Boko Haram is giving nightmares to Nigeria
Lagos (Nigeria): Boko Haram, a Nigerian rebel group which battled the military over the weekend and left 185 people dead, has become a major challenge for the security forces, pushing the army chief to ask soldiers to be alert and confront the guerrillas who use "unconventional weapons and tactics".
At least 185 people were confirmed dead in the weekend crossfire between the military and Boko Haram sect in Baga, a fishing community located in Nigeria's northeastern Borno State.
Army chief Lt Gen Azubuike Ihejirika described Boko Haram's activities as unconventional and asked army personnel to be at alert in order to confront the new trend in warfare that has been unleashed on the country.
Gen. Ihejirika's concerns came Tuesday, a day when the police in the northern state of Plateau said it had discovered a large cache of arms and home-made explosives which were to be used to blow up targets in Jos, the capital.
Some of these explosives have been used in suicide bombing in other parts of the country.
Plateau state's police commissioner Chris Olakpe said the arms were discovered during a search by the police, and expressed worry that large cache of arms have found their way into the hands of young people within the state.
As part of the efforts to face the Boko Haram threats, Gen. Ihejirika said the army is determined to reinforce the existing Quick Response Group.
It has also now been proved that most of the rebels use the country's porous borders to enter, make strikes, cause havoc and get out without being arrested.
Gen Ihejirika admitted these rebels "employ all forms of unconventional weapons and tactics in urban and rural areas, capitalising on the porosity of our borders".
"From the creeks in the Niger delta to the Sahel savannah region in the northeast and northwest, there is no clear line between you and the adversary," he added.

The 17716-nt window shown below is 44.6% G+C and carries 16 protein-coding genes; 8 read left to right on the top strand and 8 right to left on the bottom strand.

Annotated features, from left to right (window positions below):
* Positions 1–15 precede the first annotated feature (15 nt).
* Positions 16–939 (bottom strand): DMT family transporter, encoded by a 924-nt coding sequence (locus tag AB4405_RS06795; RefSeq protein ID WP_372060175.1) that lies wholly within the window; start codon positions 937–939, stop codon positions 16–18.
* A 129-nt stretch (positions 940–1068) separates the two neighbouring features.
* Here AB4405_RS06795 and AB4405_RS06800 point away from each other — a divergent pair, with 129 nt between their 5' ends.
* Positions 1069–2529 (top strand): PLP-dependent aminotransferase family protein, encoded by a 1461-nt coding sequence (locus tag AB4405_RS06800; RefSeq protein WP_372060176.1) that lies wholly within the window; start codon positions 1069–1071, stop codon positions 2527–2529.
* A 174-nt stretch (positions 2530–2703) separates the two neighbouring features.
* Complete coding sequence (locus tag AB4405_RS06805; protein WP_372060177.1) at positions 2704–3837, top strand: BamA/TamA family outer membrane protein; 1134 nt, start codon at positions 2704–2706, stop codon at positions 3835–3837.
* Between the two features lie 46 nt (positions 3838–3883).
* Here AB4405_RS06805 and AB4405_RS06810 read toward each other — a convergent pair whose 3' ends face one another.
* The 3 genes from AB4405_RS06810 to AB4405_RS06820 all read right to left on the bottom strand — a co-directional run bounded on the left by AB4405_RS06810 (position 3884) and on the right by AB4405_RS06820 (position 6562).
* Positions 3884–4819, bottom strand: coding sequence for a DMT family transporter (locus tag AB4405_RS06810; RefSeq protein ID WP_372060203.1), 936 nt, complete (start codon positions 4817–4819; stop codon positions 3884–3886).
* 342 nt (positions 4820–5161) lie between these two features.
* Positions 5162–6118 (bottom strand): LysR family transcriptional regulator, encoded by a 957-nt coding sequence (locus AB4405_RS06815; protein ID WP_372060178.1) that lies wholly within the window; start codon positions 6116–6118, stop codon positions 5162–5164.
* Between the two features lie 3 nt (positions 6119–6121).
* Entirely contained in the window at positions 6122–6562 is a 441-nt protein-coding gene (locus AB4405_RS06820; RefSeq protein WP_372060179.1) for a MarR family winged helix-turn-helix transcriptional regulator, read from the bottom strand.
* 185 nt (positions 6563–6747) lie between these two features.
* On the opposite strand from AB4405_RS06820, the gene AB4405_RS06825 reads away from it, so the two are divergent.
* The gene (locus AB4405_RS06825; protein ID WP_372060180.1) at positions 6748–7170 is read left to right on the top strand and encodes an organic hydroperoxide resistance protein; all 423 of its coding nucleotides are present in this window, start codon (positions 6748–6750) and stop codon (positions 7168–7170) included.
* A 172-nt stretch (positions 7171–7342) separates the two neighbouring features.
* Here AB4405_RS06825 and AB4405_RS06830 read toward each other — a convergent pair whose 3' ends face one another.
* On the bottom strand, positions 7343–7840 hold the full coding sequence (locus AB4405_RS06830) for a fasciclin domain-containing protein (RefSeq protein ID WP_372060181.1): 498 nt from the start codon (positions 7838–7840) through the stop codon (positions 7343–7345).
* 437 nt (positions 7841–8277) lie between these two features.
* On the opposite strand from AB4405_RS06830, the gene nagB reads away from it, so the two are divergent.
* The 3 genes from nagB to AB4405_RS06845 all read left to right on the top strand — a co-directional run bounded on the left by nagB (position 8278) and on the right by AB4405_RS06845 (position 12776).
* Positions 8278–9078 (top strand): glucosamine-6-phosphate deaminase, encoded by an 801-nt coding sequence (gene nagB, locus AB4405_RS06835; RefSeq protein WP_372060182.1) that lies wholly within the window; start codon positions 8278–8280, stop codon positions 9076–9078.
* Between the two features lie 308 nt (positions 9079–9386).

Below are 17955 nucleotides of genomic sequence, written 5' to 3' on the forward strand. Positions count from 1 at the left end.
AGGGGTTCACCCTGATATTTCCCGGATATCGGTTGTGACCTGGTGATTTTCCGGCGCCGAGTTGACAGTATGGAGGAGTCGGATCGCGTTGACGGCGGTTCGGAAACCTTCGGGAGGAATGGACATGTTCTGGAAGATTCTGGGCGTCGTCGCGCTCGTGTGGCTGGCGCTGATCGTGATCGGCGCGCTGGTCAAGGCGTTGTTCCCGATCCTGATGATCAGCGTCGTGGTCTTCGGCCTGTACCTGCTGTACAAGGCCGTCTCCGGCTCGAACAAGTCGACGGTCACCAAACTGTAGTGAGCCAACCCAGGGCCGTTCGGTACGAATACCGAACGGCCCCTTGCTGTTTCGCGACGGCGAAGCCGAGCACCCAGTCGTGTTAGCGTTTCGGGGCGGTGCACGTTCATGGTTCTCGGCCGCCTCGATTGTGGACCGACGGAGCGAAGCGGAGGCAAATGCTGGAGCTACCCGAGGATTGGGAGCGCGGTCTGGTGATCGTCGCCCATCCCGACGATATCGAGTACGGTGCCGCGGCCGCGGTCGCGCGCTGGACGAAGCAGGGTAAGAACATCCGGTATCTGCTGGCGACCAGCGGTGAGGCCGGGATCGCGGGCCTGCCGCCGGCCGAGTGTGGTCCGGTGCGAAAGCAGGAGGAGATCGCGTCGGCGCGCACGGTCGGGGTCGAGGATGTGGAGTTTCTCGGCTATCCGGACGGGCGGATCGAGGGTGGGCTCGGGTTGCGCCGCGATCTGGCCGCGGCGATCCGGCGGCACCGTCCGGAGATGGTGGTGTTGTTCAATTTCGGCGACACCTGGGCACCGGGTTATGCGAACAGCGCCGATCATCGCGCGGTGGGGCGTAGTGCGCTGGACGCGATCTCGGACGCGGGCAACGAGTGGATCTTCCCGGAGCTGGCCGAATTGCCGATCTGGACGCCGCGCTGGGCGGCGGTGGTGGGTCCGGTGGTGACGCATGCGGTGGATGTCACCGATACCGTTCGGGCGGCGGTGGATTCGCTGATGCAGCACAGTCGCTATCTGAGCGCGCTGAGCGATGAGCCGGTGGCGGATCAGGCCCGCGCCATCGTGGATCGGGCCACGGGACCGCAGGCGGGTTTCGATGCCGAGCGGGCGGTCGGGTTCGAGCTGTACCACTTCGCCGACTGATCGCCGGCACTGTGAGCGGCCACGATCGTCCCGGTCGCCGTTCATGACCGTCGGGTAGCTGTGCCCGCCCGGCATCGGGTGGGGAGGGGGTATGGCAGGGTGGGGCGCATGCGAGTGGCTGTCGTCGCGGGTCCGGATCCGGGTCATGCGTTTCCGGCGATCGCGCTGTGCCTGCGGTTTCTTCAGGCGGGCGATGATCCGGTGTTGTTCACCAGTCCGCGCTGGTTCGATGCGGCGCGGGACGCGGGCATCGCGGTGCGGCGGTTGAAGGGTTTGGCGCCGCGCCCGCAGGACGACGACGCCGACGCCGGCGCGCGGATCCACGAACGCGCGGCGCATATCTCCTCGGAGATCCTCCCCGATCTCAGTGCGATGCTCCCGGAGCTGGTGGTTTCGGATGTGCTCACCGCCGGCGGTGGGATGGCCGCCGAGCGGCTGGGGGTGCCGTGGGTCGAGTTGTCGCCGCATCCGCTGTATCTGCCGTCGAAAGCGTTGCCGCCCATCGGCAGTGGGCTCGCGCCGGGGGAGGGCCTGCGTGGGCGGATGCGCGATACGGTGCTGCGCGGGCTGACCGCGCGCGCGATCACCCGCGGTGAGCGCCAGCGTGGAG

Police sources in Maiduguri told a news agency that the soldiers exchanged fire with the Boko Haram rebels at Baga which is on the Nigerian border with Chad.
Some locals have accused the soldiers of killing innocent civilians.
"They just entered the town to burn houses, forced people out of their homes and killed those who came in their way," said Idris Sanni, a trader.
Sanni said the community has buried 185 people. "This was just a slaughter and we did not know what these people had done to deserve this."
President Goodluck Jonathan has ordered an investigation into the killings.
Reuben Abati, special adviser to the president on media and publicity, in a statement said that President Jonathan "places the highest possible value on the lives of all citizens of the country and that his administration will continue to do everything possible to avoid the killing or injuring of innocent bystanders in security operations against terrorists and insurgents".
He said the investigation ordered by President Jonathan into the incident in Baga will determine whether or not the rules of engagement for the army were fully complied with.
Jonathan has ordered the National Emergency Management Authority (NEMA) and federal health agencies to work with the Borno state government in order to provide immediate relief and medical support for all who suffered losses and injury in the fighting at Baga.
Jonathan reminded the army to be alert to fight all forms of aggression against the country, both within and outside.
Based in Borno state, the sect had claimed responsibility for several attacks in which more than 1,500 people, including women and children, were killed since 2009 when it launched violent attacks in northern Nigeria.